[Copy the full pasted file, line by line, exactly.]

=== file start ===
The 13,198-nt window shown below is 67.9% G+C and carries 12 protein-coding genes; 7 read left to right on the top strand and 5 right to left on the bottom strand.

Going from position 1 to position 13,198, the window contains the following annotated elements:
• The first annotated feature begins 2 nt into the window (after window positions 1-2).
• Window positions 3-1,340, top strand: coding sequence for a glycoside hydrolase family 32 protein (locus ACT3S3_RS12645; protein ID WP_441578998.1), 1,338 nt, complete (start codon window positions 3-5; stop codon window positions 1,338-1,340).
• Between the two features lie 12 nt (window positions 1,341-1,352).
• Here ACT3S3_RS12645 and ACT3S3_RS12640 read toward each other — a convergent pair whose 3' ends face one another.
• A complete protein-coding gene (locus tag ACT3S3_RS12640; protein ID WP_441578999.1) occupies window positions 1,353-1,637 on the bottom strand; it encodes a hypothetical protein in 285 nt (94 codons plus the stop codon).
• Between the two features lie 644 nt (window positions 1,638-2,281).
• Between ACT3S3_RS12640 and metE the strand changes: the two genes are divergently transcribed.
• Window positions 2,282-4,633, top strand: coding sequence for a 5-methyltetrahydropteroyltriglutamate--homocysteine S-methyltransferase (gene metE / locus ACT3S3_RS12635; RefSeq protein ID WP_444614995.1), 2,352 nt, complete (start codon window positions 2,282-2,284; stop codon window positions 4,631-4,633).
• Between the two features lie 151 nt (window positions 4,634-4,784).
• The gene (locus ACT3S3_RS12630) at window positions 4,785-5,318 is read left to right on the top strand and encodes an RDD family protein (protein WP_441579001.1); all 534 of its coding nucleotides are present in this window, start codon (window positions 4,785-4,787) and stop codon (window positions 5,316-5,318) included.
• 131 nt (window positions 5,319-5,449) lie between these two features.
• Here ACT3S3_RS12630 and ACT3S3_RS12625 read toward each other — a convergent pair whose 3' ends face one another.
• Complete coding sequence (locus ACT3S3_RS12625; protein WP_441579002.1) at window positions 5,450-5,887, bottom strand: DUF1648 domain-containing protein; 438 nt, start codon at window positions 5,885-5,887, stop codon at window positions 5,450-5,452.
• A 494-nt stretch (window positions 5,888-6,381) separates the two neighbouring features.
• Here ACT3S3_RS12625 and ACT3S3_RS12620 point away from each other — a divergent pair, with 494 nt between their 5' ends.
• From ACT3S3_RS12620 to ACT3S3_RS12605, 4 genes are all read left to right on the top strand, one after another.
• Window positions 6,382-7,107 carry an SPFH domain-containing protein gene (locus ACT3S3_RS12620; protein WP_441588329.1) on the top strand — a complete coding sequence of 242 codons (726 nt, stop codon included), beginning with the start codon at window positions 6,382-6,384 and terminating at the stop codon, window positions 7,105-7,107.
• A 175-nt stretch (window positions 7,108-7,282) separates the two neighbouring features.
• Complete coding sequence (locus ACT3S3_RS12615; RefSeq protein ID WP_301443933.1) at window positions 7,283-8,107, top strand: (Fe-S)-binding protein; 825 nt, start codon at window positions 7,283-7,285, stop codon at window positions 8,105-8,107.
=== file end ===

The 13,198-nt window shown below is 67.9% G+C and carries 12 protein-coding genes; 7 read left to right on the top strand and 5 right to left on the bottom strand.

Going from position 1 to position 13,198, the window contains the following annotated elements:
• The first annotated feature begins 2 nt into the window (after window positions 1-2).
• Window positions 3-1,340, top strand: coding sequence for a glycoside hydrolase family 32 protein (locus ACT3S3_RS12645; protein ID WP_441578998.1), 1,338 nt, complete (start codon window positions 3-5; stop codon window positions 1,338-1,340).
• Between the two features lie 12 nt (window positions 1,341-1,352).
• Here ACT3S3_RS12645 and ACT3S3_RS12640 read toward each other — a convergent pair whose 3' ends face one another.
• A complete protein-coding gene (locus tag ACT3S3_RS12640; protein ID WP_441578999.1) occupies window positions 1,353-1,637 on the bottom strand; it encodes a hypothetical protein in 285 nt (94 codons plus the stop codon).
• Between the two features lie 644 nt (window positions 1,638-2,281).
• Between ACT3S3_RS12640 and metE the strand changes: the two genes are divergently transcribed.
• Window positions 2,282-4,633, top strand: coding sequence for a 5-methyltetrahydropteroyltriglutamate--homocysteine S-methyltransferase (gene metE / locus ACT3S3_RS12635; RefSeq protein ID WP_444614995.1), 2,352 nt, complete (start codon window positions 2,282-2,284; stop codon window positions 4,631-4,633).
• Between the two features lie 151 nt (window positions 4,634-4,784).
• The gene (locus ACT3S3_RS12630) at window positions 4,785-5,318 is read left to right on the top strand and encodes an RDD family protein (protein WP_441579001.1); all 534 of its coding nucleotides are present in this window, start codon (window positions 4,785-4,787) and stop codon (window positions 5,316-5,318) included.
• 131 nt (window positions 5,319-5,449) lie between these two features.
• Here ACT3S3_RS12630 and ACT3S3_RS12625 read toward each other — a convergent pair whose 3' ends face one another.
• Complete coding sequence (locus ACT3S3_RS12625; protein WP_441579002.1) at window positions 5,450-5,887, bottom strand: DUF1648 domain-containing protein; 438 nt, start codon at window positions 5,885-5,887, stop codon at window positions 5,450-5,452.
• A 494-nt stretch (window positions 5,888-6,381) separates the two neighbouring features.
• Here ACT3S3_RS12625 and ACT3S3_RS12620 point away from each other — a divergent pair, with 494 nt between their 5' ends.
• From ACT3S3_RS12620 to ACT3S3_RS12605, 4 genes are all read left to right on the top strand, one after another.
• Window positions 6,382-7,107 carry an SPFH domain-containing protein gene (locus ACT3S3_RS12620; protein WP_441588329.1) on the top strand — a complete coding sequence of 242 codons (726 nt, stop codon included), beginning with the start codon at window positions 6,382-6,384 and terminating at the stop codon, window positions 7,105-7,107.
• A 175-nt stretch (window positions 7,108-7,282) separates the two neighbouring features.
• Complete coding sequence (locus ACT3S3_RS12615; RefSeq protein ID WP_301443933.1) at window positions 7,283-8,107, top strand: (Fe-S)-binding protein; 825 nt, start codon at window positions 7,283-7,285, stop codon at window positions 8,105-8,107.